Goodbye vanity: Self-publishing goes mainstream
The Globe and Mail
Dec. 5, 2012
Five years ago, Kevin Weiss was leading a dodgy start-up in vanity publishing, one of the least respectable niches in what the world had already condemned as a dying industry, pumping out books that nobody else wanted to publish and charging their unloved authors good money to do so.
Today, Weiss is the latest member of the board of governors of publishing giant Penguin Group, which acquired the start-up, Indiana-based Author Solutions, for $116-million last summer. This week, Author Solutions signed a deal with Simon & Schuster to manage that venerable company’s first-ever foray into the mirror world of vanity publishing, where profits come not from sales of books but from sales of services to aspiring authors. Currently three of the six largest publishers in the world are travelling to Indiana on a regular basis, chequebooks in hand, to secure a place in what is now a booming business.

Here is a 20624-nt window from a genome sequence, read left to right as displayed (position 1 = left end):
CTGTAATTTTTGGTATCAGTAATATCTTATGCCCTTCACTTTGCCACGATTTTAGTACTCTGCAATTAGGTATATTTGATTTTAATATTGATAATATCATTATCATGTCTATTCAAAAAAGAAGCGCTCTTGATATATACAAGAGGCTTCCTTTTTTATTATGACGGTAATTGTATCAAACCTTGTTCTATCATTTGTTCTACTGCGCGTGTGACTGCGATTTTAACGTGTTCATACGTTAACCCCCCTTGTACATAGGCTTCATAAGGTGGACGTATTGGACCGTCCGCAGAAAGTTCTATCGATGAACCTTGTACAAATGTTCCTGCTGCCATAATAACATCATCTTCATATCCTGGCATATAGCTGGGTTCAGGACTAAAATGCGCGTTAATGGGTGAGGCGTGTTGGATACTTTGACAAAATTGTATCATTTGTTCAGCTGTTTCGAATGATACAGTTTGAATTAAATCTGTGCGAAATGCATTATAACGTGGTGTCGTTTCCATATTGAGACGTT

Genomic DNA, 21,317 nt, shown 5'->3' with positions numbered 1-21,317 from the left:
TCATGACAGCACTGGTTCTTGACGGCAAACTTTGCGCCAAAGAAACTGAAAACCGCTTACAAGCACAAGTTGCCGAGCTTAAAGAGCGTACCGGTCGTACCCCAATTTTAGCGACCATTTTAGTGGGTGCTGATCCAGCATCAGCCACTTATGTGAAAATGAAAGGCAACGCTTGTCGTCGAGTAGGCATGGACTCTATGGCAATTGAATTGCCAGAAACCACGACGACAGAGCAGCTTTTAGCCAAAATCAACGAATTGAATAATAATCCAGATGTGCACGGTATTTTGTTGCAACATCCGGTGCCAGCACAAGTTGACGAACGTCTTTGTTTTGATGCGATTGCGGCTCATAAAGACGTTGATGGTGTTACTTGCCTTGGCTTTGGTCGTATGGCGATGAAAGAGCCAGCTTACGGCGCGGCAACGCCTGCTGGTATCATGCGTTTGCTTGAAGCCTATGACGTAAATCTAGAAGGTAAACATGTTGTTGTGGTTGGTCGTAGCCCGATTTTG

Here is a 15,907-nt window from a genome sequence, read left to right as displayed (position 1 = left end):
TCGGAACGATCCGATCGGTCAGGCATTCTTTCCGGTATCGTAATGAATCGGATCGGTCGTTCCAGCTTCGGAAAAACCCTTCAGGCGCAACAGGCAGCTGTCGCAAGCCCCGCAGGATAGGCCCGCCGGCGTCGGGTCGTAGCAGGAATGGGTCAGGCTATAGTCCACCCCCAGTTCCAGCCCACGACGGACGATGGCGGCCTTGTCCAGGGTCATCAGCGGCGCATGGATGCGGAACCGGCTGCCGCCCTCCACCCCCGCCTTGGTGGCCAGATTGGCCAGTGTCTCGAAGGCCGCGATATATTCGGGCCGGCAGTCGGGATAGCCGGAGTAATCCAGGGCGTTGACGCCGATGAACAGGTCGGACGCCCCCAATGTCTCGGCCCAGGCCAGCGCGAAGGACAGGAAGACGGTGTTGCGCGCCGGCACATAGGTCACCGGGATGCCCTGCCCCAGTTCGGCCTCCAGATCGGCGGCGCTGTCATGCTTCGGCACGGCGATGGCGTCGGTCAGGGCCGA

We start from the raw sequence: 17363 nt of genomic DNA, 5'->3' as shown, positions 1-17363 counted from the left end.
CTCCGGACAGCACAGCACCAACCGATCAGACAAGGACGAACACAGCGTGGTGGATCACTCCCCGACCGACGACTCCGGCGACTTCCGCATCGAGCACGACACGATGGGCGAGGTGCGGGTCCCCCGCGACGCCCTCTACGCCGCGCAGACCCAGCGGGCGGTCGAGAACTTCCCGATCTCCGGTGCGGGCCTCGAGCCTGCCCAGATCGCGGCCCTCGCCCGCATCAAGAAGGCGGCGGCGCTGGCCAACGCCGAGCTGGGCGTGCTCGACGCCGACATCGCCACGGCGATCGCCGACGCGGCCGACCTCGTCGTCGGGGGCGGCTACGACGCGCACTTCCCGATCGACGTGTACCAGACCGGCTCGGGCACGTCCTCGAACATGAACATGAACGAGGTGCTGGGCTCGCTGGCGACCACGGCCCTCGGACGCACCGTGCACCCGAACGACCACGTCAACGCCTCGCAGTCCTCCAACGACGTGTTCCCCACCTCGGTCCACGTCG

“Vanity is no longer vanity,” Weiss said in a recent interview. “Last year over 250,000 self-published titles came to market. It’s the fastest growing segment of the industry. There’s a lot of profit, a lot of revenue growth, a lot of book sales taking place in that space.”
And as more traditional publishers crowd into it, there is less distinction between vanity publishing and the normal variety, both of which are profitably taking on characteristics of one another.
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